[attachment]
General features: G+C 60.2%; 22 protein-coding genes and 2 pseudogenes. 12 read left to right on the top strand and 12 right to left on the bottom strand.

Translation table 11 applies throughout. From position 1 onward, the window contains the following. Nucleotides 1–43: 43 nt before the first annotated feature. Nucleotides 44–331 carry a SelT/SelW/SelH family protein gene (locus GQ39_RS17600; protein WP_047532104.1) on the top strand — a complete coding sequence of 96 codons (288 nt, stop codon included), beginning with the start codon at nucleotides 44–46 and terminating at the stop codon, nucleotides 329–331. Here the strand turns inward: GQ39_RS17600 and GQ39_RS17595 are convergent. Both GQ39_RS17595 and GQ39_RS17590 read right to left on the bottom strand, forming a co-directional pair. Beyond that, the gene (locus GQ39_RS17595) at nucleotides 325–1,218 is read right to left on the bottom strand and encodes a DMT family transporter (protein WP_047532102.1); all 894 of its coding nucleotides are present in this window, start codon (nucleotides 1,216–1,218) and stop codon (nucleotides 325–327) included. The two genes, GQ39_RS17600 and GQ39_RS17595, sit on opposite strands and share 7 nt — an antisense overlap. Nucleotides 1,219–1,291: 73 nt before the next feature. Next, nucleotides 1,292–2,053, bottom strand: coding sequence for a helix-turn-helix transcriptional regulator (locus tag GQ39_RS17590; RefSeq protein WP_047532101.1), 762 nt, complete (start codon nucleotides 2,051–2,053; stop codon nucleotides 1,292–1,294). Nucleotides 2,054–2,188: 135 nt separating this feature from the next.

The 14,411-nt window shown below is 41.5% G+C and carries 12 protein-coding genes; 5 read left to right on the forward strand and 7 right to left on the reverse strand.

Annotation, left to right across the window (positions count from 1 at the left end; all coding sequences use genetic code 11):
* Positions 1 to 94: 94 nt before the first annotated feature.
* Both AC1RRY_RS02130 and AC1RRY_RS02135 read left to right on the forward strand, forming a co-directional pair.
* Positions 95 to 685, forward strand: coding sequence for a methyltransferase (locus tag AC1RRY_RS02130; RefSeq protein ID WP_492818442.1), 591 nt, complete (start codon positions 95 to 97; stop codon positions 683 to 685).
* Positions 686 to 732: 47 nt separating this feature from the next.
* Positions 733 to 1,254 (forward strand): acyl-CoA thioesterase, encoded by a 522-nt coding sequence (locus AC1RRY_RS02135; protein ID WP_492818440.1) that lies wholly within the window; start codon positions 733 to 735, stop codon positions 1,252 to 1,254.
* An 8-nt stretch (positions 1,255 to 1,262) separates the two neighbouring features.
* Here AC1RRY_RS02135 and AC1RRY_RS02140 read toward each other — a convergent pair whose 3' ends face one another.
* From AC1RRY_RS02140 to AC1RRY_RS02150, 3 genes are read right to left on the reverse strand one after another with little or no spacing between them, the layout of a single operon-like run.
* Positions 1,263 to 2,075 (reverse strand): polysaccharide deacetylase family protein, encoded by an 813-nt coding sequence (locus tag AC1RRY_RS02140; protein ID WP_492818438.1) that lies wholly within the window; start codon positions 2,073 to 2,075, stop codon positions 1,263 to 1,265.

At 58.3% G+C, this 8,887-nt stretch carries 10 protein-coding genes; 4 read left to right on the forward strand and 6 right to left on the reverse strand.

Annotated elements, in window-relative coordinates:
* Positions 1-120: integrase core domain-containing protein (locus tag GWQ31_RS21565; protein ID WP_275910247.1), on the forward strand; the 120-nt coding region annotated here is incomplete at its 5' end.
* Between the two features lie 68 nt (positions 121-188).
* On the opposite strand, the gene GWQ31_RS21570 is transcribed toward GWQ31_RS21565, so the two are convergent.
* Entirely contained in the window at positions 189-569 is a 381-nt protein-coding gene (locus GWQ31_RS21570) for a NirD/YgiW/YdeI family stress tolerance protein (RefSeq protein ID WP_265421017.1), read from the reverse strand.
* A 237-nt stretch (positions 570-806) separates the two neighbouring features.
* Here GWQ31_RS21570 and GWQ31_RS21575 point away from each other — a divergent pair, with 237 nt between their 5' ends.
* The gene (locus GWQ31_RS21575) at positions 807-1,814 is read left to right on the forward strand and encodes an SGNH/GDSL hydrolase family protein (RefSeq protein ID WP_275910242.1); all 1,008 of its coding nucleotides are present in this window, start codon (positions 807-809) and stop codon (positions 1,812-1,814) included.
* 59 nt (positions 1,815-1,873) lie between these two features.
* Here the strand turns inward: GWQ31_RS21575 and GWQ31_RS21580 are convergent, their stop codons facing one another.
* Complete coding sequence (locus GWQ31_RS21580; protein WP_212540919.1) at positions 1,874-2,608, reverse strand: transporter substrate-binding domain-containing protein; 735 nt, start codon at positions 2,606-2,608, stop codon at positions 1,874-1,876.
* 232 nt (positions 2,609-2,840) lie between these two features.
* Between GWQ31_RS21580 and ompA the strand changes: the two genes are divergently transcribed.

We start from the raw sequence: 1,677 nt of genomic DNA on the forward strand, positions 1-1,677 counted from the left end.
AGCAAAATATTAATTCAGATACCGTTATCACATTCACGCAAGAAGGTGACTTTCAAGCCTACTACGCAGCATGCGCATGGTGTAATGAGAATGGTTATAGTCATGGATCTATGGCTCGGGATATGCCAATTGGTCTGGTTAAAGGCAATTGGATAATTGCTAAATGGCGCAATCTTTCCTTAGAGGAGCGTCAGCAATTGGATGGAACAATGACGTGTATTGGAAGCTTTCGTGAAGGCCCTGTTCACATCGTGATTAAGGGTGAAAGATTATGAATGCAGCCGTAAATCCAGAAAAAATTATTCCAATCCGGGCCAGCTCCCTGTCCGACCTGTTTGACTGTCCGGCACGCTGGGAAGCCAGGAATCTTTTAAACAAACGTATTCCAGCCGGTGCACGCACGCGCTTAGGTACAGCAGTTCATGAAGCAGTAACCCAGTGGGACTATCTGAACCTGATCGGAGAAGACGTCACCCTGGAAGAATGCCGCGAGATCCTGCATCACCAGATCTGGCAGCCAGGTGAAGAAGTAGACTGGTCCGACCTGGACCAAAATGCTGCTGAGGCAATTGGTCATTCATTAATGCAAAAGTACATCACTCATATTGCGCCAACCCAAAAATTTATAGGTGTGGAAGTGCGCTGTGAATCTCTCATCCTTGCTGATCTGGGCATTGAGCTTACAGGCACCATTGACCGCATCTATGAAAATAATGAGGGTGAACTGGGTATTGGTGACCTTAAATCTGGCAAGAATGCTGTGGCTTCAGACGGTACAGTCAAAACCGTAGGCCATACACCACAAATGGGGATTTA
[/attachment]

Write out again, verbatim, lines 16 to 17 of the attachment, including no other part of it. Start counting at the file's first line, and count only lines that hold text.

* Positions 1-120: integrase core domain-containing protein (locus tag GWQ31_RS21565; protein ID WP_275910247.1), on the forward strand; the 120-nt coding region annotated here is incomplete at its 5' end.
* Between the two features lie 68 nt (positions 121-188).